The Child Protection Working Group (CPWG) was established in October 2018 to ensure all children affected by the conflict receive quality and adequate protection assistance in a timely, efficient, and coordinated manner in line with the Minimum Standards for Child Protection in Humanitarian Action (CPMS) and the Humanitarian Response Plan (HRP). This coordination mechanism works to support, advice and advocate jointly with all relevant structures, for timely and standardised and harmonised prevention and response activities in children’s best interests, to strengthen the national child protection systems, and to promote actions that place children at the centre of the response.
2020 Response plan in numbers
In Libya, girls and boys are living in a very volatile environment characterized by the presence of mines and unexploded ordnance, risk of recruitment and trafficking, high prevalence of weapons across the country, a fragmentation of families and community networks, particularly in the case of displacement, and a critical breakdown of basic services, including health and education. Migrant and refugee children in Libya have specific vulnerabilities linked to their status and, in some instances, nationality and race. The journey crossing the African continent to reach Italy, via Central Mediterranean route, is particularly dangerous. It takes most young migrants and refugees through Libya, where they contend with pervasive lawlessness and violence and are often detained, by State authorities and others. All children on the move are at heightened risk of human trafficking, arbitrary detention, forced labour, physical abuse and sexual exploitation during their journey and when they arrive in Libya.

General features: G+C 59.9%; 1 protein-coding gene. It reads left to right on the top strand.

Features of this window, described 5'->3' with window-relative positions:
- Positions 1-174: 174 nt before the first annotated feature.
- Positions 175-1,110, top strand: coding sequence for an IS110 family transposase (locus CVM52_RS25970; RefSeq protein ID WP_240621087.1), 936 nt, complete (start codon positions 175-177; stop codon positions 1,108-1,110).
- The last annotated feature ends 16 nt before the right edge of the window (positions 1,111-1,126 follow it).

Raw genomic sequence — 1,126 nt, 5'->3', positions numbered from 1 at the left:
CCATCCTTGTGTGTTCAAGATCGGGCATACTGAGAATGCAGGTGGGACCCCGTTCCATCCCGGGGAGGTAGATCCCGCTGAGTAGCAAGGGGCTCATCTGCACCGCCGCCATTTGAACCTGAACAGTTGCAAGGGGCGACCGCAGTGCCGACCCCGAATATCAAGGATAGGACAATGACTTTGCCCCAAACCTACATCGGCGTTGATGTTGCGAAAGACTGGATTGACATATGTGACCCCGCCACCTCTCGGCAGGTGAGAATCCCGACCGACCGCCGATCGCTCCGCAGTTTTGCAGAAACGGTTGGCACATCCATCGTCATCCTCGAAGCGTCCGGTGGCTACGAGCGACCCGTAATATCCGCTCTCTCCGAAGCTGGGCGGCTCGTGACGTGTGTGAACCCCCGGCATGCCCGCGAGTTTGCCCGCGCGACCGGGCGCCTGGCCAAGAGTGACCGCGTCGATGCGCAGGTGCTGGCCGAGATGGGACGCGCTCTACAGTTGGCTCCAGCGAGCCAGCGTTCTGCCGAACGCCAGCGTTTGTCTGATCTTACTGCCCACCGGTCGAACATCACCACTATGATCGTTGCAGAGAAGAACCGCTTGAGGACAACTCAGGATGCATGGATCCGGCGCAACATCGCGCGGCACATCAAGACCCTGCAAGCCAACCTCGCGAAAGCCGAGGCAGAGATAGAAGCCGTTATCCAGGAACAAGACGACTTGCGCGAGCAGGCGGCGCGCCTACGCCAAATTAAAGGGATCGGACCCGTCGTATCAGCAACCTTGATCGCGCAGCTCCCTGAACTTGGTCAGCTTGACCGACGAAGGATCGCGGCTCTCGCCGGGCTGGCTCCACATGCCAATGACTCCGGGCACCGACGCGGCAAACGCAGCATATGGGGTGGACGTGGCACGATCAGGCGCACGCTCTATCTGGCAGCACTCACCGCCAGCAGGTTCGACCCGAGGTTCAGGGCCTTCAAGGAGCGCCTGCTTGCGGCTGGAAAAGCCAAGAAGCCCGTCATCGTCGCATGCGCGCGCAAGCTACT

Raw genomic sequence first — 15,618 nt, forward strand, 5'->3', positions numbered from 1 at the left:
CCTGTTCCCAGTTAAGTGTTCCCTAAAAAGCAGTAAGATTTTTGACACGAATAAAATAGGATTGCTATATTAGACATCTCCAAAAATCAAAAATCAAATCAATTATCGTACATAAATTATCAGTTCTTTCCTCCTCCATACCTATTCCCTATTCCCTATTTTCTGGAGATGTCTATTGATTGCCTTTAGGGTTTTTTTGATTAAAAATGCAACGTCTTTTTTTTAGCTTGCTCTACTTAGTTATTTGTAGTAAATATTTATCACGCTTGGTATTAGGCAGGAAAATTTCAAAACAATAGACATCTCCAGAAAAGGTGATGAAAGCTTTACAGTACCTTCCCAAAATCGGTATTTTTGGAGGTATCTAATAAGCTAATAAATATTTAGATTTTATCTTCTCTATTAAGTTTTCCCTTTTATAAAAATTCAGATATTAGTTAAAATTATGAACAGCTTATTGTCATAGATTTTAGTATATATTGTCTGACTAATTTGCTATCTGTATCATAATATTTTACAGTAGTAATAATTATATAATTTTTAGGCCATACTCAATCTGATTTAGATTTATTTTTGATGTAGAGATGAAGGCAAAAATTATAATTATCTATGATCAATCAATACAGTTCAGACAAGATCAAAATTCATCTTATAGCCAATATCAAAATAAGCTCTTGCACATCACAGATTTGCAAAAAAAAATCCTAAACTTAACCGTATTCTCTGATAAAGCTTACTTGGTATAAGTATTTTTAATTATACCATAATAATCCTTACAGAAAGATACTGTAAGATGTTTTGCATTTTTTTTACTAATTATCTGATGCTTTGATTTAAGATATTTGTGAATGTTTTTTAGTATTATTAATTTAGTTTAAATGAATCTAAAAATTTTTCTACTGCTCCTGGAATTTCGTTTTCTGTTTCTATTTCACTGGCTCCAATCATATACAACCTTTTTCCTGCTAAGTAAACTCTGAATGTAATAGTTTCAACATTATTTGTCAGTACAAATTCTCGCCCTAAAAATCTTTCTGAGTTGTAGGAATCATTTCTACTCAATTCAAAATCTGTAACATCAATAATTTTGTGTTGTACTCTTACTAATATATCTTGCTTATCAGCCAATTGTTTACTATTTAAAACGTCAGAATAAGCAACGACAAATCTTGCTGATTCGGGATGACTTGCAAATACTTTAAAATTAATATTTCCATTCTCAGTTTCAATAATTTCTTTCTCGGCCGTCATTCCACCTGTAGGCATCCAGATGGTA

The CPWG has three sectoral objectives that inform response activities: i) strengthen community-based child protection to enhance protection of children from violence, abuse and exploitation; ii) provide specialized child protection services to girls and boys who are survivors or at risk of violence, abuse, neglect and exploitation; and iii) increase child protection capacity to prevent and respond to child protection concerns in Libya. In line with the strategic objectives, child protection objectives are framed on the three components - prevention, response and capacity strengthening- with the focus on enhancing existing resilience of children and communities; increasing access to age and gender sensitive case management services; and strengthening strategic partnership and coordination with national and local actors.
Libya has become the preferred jumping-off point for mixed migration movement towards Europe. Those travelling to Libya include refuge......